Trump calls for ‘stop-and-frisk’ police tactics, but only in Chicago

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ABC News has published an article titled “Donald Trump Calls for Nationwide Stop-and-Frisk Policy, Then Rolls It Back.” The article states that when asked on Wednesday about stopping violence, Republican presidential nominee Donald Trump stated “I would do stop-and-frisk. I think you have to. We did it in New York, it worked incredibly well, and you have to be proactive.”

The controversial policing strategy known as “stop and frisk” involves stopping people in public and searching them for illegal weapons and other banned materials. The practice gained national attention when it was used in New York City during the 1990s, before being declared unconstitutional in 2013. The current mayor of New York, Bill de Blasio, has condemned the practice.

The article also points out that “On Thursday morning . . . (Trump) sought to amend his position, saying he never meant to suggest that stop and frisk should be implemented nationally. ‘Now Chicago is out of control. I was referring to Chicago with stop and frisk,’ Trump said.” The article points out that if Trump were to become president, he would be unable to put the policy into place by himself and would instead have to defer to local government and law enforcement.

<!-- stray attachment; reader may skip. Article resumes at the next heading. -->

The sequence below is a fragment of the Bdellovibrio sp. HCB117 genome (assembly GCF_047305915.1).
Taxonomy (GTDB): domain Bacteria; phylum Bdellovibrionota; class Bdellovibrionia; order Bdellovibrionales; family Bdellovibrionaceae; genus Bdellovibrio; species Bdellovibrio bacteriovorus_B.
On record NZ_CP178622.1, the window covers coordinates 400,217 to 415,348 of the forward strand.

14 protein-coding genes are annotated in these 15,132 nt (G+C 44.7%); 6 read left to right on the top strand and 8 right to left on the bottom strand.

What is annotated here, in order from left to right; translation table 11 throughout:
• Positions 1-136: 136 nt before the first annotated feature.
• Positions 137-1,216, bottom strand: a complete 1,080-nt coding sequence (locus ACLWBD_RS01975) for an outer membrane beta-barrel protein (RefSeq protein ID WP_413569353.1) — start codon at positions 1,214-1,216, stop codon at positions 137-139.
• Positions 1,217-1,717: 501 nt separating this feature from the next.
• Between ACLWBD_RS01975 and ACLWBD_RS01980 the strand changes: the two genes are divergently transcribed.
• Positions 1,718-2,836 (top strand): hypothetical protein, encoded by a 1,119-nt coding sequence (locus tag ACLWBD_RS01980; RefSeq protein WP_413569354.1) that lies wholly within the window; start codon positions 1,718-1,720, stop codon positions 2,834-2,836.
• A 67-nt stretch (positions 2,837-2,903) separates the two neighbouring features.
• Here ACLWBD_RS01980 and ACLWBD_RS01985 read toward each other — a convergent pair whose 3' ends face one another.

The article is available here.

Questions for discussion:

  1. Opponents of “stop-and-frisk” policing point to the protections against “unreasonable search and seizure” provided by the Fourth Amendment to the Constitution. Does the use of this policing tactic threaten an individual’s rights? Give an example to support your answer.

  1. If the president calls for the use of “stop and frisk” in certain places, should the elected leaders in those places honor this request? Explain why or why not.

  1. The call to use these policing strategies carries significant political risk for the Trump campaign. What is the risk? Do you think this is an effective strategy for Trump? Explain why you feel this way.

  1. Do you think this issue will be, or should be, discussed by the main presidential candidates at their debate next week? What are some of the other issues you think will be raised?

By | 2018-06-18T20:04:40+00:00 September 23rd, 2016|Chicago, Current Events, police, Trump|0 Comments

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